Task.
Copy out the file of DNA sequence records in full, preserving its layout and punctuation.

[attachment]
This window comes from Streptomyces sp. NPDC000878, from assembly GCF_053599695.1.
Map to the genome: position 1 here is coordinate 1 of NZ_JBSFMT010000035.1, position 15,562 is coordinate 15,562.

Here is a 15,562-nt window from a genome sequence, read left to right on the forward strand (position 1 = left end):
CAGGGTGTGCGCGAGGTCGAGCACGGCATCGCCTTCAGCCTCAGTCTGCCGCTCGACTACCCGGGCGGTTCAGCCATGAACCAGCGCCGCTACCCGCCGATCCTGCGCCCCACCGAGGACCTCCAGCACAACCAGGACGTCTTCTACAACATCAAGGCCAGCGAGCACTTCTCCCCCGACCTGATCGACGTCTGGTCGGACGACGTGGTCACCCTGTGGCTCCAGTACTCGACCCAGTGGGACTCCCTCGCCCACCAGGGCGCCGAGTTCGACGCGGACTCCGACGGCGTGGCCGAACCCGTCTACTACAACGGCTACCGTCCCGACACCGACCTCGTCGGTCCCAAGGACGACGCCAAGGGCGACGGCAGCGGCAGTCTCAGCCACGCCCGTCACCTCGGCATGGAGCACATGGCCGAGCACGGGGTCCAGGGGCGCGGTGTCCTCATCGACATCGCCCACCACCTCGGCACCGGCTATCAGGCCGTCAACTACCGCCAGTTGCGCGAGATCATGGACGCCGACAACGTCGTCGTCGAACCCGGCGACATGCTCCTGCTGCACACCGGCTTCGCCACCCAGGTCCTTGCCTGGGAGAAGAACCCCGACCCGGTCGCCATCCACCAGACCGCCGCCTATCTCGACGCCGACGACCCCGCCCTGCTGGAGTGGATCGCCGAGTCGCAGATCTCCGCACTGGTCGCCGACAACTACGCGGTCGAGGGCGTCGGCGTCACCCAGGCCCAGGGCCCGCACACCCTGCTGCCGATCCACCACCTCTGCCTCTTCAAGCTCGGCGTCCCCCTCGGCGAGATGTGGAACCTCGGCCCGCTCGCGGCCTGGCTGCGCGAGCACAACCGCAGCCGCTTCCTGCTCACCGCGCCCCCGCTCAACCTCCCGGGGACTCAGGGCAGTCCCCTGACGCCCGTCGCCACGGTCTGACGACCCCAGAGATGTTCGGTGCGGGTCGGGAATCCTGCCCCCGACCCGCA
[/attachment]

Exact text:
This window comes from Streptomyces sp. NPDC000878, from assembly GCF_053599695.1.
Map to the genome: position 1 here is coordinate 1 of NZ_JBSFMT010000035.1, position 15,562 is coordinate 15,562.

Here is a 15,562-nt window from a genome sequence, read left to right on the forward strand (position 1 = left end):
CAGGGTGTGCGCGAGGTCGAGCACGGCATCGCCTTCAGCCTCAGTCTGCCGCTCGACTACCCGGGCGGTTCAGCCATGAACCAGCGCCGCTACCCGCCGATCCTGCGCCCCACCGAGGACCTCCAGCACAACCAGGACGTCTTCTACAACATCAAGGCCAGCGAGCACTTCTCCCCCGACCTGATCGACGTCTGGTCGGACGACGTGGTCACCCTGTGGCTCCAGTACTCGACCCAGTGGGACTCCCTCGCCCACCAGGGCGCCGAGTTCGACGCGGACTCCGACGGCGTGGCCGAACCCGTCTACTACAACGGCTACCGTCCCGACACCGACCTCGTCGGTCCCAAGGACGACGCCAAGGGCGACGGCAGCGGCAGTCTCAGCCACGCCCGTCACCTCGGCATGGAGCACATGGCCGAGCACGGGGTCCAGGGGCGCGGTGTCCTCATCGACATCGCCCACCACCTCGGCACCGGCTATCAGGCCGTCAACTACCGCCAGTTGCGCGAGATCATGGACGCCGACAACGTCGTCGTCGAACCCGGCGACATGCTCCTGCTGCACACCGGCTTCGCCACCCAGGTCCTTGCCTGGGAGAAGAACCCCGACCCGGTCGCCATCCACCAGACCGCCGCCTATCTCGACGCCGACGACCCCGCCCTGCTGGAGTGGATCGCCGAGTCGCAGATCTCCGCACTGGTCGCCGACAACTACGCGGTCGAGGGCGTCGGCGTCACCCAGGCCCAGGGCCCGCACACCCTGCTGCCGATCCACCACCTCTGCCTCTTCAAGCTCGGCGTCCCCCTCGGCGAGATGTGGAACCTCGGCCCGCTCGCGGCCTGGCTGCGCGAGCACAACCGCAGCCGCTTCCTGCTCACCGCGCCCCCGCTCAACCTCCCGGGGACTCAGGGCAGTCCCCTGACGCCCGTCGCCACGGTCTGACGACCCCAGAGATGTTCGGTGCGGGTCGGGAATCCTGCCCCCGACCCGCA